HOME  |  NEWS  |  BLOGS  |  MESSAGES  |  FEATURES  |  VIDEOS  |  WEBINARS  |  INDUSTRIES  |  FOCUS ON FUNDAMENTALS
  |  REGISTER  |  LOGIN  |  HELP
Blogs
Guest Blogs
Design a Barcode Scanner With Reduced BOM, Not Reduced Functionality
9/21/2012

< Previous   Image 2 of 2   

Figure 2: The connections between the ADC and port pins of a 32-bit MCU to a CCD.
Figure 2: The connections between the ADC and port pins of a 32-bit MCU to a CCD.

< Previous   Image 2 of 2   

Return to Article

View Comments: Newest First|Oldest First|Threaded View
mrdon
User Rank
Platinum
Re: Good design approach
mrdon   9/22/2012 12:52:21 AM
NO RATINGS
naperlou, I agree. The ability to package a complete system on a chip (SoC) is very impressive. With consumer electronic devices being small in size, microcontroller manufacturers are designing and packaging complete product designs on a piece of silicon. The Silicon Lab's Precision32 MCU is quite impressive because a complete barcode scanner is placed into a small iC package. This article is definitely worth sharing with my ITT Tech Students. Great article Parker!

Nancy Golden
User Rank
Platinum
Re: Good design approach
Nancy Golden   9/21/2012 12:22:49 PM
NO RATINGS
I am impressed too - especially by the thorough but easy to understand technical explanations provided to explain barcode scanner technology. Thanks for a very interesting article that just added to my understanding of this extremely utilized technology that is often taken for granted as well as the possibilities, something that I had not given much thought to before your very well-written article.

naperlou
User Rank
Blogger
Good design approach
naperlou   9/21/2012 11:09:56 AM
NO RATINGS
Parker, I am very impressed by your ability to implement this unit with a single MCU.  This is becoming the trend.  MCUs with 32-bit processors and lots of supporting functionality (e.g., ADCs) on chip are making it much easier to implement designs quickly and more reliably.  I wonder how much of this implementation is in the software as oppossed to discrete logic as in the past.

Partner Zone
More Blogs from Guest Blogs
The Internet of Things (IoT) is frequently defined by consumer or healthcare applications. It’s important to remember, however, that IoT offers at least as much potential to industry. One of the most promising subsets of industrial IoT is embedded vision -- or machinery that can see, interpret data, and act accordingly.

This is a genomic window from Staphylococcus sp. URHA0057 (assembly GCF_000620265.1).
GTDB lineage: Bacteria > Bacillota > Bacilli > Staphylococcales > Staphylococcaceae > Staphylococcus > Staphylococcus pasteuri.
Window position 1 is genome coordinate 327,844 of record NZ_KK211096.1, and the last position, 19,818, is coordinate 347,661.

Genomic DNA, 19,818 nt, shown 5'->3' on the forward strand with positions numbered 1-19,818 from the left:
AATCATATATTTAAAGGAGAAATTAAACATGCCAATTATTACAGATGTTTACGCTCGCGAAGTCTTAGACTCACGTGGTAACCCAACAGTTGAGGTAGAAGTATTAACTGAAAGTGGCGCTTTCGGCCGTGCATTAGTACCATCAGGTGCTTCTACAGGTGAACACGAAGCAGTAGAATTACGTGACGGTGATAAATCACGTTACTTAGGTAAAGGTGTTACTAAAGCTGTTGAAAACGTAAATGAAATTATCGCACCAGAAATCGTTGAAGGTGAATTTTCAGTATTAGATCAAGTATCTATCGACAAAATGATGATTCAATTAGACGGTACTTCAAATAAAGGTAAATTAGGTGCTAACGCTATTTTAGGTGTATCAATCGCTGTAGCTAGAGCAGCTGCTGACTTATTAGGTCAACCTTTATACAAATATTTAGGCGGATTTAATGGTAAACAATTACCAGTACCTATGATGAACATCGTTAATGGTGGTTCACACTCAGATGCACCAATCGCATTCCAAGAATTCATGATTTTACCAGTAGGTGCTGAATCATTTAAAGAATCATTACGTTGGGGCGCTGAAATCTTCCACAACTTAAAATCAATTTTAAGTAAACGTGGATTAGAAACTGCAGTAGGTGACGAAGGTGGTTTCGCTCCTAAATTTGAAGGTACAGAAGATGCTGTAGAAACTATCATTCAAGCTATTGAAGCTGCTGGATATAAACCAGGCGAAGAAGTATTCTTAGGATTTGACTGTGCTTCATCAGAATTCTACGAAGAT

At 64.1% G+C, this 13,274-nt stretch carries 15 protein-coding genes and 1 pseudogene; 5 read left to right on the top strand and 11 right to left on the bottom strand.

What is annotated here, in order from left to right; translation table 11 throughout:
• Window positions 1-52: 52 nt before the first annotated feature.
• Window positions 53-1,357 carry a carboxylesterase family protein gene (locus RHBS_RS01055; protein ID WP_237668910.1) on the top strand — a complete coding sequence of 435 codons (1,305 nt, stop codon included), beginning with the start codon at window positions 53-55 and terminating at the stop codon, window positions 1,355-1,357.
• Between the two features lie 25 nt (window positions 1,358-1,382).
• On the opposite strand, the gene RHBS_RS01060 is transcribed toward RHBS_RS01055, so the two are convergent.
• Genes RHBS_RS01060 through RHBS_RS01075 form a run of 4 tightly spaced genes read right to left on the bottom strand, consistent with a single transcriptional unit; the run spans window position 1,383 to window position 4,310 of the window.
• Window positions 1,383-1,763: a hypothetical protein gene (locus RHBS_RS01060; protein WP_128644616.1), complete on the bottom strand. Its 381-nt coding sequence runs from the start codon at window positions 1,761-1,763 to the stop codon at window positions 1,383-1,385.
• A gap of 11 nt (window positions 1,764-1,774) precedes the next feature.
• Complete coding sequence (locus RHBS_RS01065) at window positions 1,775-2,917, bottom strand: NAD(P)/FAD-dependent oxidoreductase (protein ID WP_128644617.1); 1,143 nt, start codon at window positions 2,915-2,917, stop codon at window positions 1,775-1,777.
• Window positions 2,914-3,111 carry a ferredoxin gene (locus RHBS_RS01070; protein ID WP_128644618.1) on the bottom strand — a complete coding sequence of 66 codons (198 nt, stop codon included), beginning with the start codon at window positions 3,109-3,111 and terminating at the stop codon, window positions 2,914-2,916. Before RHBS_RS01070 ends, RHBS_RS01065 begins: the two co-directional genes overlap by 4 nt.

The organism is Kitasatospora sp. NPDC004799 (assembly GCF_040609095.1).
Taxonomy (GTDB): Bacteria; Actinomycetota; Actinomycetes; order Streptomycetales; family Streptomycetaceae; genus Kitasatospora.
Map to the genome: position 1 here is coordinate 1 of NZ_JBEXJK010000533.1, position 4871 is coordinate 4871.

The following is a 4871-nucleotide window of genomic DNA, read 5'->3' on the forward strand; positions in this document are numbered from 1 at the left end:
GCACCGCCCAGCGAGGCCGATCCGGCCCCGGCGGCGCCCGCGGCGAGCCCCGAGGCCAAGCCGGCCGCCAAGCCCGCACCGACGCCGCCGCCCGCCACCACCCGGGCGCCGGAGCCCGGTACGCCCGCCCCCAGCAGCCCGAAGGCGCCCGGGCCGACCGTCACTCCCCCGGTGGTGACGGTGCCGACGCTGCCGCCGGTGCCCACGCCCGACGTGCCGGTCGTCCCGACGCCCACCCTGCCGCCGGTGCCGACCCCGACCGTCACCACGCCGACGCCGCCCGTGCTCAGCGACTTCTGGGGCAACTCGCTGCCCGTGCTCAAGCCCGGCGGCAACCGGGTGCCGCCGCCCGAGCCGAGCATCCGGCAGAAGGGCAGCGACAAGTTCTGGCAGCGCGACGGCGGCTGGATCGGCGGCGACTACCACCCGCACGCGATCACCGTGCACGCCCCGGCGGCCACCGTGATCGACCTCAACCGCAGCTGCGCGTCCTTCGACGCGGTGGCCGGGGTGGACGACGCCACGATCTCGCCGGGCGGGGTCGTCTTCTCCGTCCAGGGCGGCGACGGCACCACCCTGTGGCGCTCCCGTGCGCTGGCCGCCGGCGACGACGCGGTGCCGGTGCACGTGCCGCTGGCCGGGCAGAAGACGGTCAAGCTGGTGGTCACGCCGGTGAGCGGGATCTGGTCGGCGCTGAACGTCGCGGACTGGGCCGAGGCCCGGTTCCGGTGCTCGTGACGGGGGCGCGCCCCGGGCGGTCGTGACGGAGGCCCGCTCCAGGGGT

Going back to older application notes or archived CEC courses remind us of some of the most useful tricks and techniques we can use to reduce the power dissipation in an MCU-based design.
The Internet of Things is bringing smarter production processes to the factory floor and simultaneously driving data volume and diversity up -- quickly.
New flash welding innovation uses hydraulic motion control, and enables patented welding process for as much as 50% less cost.
Transient-voltage-suppression diode technology eliminates surges and enhances vehicle safety.
Design News Webinar Series
3/31/2015 11:00 a.m. California / 2:00 p.m. New York
2/25/2015 11:00 a.m. California / 2:00 p.m. New York
12/11/2014 8:00 a.m. California / 11:00 a.m. New York
5/7/2015 11:00 a.m. California / 2:00 p.m. New York
Quick Poll
The Continuing Education Center offers engineers an entirely new way to get the education they need to formulate next-generation solutions.
Apr 20 - 24, Taking the Internet of Things to the Cloud
SEMESTERS: 1  |  2  |  3  |  4  |  5  |  6 |  7


Focus on Fundamentals consists of 45-minute on-line classes that cover a host of technologies. You learn without leaving the comfort of your desk. All classes are taught by subject-matter experts and all are archived. So if you can't attend live, attend at your convenience.
Last Archived Class
Sponsored by Proto Labs
Learn More   |   Login   |   Archived Classes
Twitter Feed
Design News Twitter Feed
Like Us on Facebook

Sponsored Content

Technology Marketplace

Copyright © 2015 UBM Canon, A UBM company, All rights reserved. Privacy Policy | Terms of Service